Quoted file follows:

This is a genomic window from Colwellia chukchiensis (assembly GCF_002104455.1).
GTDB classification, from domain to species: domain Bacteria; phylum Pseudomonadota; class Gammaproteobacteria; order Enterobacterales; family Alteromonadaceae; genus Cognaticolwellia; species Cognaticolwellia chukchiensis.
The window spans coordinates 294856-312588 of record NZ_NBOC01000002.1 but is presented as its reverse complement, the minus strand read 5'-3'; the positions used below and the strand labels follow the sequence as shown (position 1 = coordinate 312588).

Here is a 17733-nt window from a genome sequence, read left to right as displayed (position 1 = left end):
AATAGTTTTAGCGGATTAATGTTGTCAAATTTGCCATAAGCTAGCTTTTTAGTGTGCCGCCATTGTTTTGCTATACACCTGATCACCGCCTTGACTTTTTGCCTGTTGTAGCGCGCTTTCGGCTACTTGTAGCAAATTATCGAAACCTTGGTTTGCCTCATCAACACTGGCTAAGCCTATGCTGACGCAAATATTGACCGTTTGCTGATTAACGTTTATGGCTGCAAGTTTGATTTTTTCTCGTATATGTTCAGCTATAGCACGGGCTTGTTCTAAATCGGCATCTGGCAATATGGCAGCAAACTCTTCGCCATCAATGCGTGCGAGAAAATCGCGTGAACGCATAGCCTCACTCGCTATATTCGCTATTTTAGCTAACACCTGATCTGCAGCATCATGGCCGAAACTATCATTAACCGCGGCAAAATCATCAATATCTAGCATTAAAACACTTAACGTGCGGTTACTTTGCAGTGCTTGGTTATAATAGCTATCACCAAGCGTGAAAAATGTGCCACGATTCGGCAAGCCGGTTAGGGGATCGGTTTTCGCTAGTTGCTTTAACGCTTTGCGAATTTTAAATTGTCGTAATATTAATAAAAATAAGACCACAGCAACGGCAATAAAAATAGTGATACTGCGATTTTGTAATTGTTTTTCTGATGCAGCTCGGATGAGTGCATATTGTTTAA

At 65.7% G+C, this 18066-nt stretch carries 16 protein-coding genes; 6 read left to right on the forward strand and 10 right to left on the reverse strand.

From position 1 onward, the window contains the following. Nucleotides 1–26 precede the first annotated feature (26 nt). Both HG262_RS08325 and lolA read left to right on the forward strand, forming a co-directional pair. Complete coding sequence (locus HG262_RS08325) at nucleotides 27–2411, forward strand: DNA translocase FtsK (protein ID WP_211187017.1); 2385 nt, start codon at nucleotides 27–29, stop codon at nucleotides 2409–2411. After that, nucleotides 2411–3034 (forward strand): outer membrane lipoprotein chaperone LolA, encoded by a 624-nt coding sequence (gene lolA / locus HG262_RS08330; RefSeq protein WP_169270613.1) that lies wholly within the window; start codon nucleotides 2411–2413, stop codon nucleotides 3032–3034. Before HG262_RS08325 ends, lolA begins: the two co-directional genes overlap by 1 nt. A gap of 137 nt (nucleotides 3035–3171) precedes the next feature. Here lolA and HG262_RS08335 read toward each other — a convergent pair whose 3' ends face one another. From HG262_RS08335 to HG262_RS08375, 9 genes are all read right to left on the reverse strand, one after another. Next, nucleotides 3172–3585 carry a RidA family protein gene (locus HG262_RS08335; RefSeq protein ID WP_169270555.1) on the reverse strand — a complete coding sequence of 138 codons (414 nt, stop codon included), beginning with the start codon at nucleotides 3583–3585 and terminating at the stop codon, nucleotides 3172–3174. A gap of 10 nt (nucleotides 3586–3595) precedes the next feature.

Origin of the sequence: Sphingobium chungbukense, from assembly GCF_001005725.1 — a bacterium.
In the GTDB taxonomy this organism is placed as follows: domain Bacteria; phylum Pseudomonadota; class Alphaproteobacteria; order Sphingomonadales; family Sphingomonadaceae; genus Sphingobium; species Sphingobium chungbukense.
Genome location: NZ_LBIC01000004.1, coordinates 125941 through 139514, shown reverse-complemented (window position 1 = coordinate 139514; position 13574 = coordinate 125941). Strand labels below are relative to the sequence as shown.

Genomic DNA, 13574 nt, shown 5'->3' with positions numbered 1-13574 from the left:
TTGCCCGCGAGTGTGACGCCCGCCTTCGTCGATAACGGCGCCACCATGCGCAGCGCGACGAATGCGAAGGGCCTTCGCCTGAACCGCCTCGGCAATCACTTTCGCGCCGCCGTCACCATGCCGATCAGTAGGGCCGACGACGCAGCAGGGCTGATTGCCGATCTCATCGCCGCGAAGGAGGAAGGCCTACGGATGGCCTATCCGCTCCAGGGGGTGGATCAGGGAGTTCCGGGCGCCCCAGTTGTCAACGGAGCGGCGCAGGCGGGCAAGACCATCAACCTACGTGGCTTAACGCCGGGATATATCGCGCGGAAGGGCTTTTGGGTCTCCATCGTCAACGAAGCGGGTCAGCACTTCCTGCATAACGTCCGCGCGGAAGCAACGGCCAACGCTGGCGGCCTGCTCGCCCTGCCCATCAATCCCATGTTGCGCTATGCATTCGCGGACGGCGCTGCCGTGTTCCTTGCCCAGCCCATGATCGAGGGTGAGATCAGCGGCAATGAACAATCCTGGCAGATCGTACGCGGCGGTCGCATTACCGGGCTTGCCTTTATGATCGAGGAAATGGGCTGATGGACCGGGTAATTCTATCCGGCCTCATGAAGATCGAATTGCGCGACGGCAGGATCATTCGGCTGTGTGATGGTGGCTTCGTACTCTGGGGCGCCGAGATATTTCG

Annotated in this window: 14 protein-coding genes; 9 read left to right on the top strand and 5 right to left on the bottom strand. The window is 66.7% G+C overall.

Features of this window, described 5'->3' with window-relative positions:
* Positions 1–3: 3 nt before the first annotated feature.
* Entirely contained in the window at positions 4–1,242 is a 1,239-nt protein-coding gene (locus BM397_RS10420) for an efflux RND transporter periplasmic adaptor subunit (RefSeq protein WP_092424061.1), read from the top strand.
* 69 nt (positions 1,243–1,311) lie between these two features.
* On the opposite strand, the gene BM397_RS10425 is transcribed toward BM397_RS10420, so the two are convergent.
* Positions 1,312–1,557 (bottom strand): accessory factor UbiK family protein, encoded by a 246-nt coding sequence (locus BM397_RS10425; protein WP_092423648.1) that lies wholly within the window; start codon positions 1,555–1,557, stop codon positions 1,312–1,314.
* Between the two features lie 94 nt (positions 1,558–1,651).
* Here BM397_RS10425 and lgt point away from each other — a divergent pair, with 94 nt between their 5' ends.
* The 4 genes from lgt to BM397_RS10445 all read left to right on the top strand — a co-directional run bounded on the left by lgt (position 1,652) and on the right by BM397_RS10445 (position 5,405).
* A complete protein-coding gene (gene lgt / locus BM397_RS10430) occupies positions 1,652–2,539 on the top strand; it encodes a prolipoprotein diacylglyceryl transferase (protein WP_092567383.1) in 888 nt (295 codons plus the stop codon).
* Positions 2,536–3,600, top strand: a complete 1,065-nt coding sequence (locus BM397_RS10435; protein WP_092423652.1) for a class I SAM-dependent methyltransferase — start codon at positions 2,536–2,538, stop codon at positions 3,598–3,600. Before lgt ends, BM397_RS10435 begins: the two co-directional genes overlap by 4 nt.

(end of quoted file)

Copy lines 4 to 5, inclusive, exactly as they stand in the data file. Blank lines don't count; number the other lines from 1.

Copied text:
Here is a 17733-nt window from a genome sequence, read left to right as displayed (position 1 = left end):
AATAGTTTTAGCGGATTAATGTTGTCAAATTTGCCATAAGCTAGCTTTTTAGTGTGCCGCCATTGTTTTGCTATACACCTGATCACCGCCTTGACTTTTTGCCTGTTGTAGCGCGCTTTCGGCTACTTGTAGCAAATTATCGAAACCTTGGTTTGCCTCATCAACACTGGCTAAGCCTATGCTGACGCAAATATTGACCGTTTGCTGATTAACGTTTATGGCTGCAAGTTTGATTTTTTCTCGTATATGTTCAGCTATAGCACGGGCTTGTTCTAAATCGGCATCTGGCAATATGGCAGCAAACTCTTCGCCATCAATGCGTGCGAGAAAATCGCGTGAACGCATAGCCTCACTCGCTATATTCGCTATTTTAGCTAACACCTGATCTGCAGCATCATGGCCGAAACTATCATTAACCGCGGCAAAATCATCAATATCTAGCATTAAAACACTTAACGTGCGGTTACTTTGCAGTGCTTGGTTATAATAGCTATCACCAAGCGTGAAAAATGTGCCACGATTCGGCAAGCCGGTTAGGGGATCGGTTTTCGCTAGTTGCTTTAACGCTTTGCGAATTTTAAATTGTCGTAATATTAATAAAAATAAGACCACAGCAACGGCAATAAAAATAGTGATACTGCGATTTTGTAATTGTTTTTCTGATGCAGCTCGGATGAGTGCATATTGTTTAA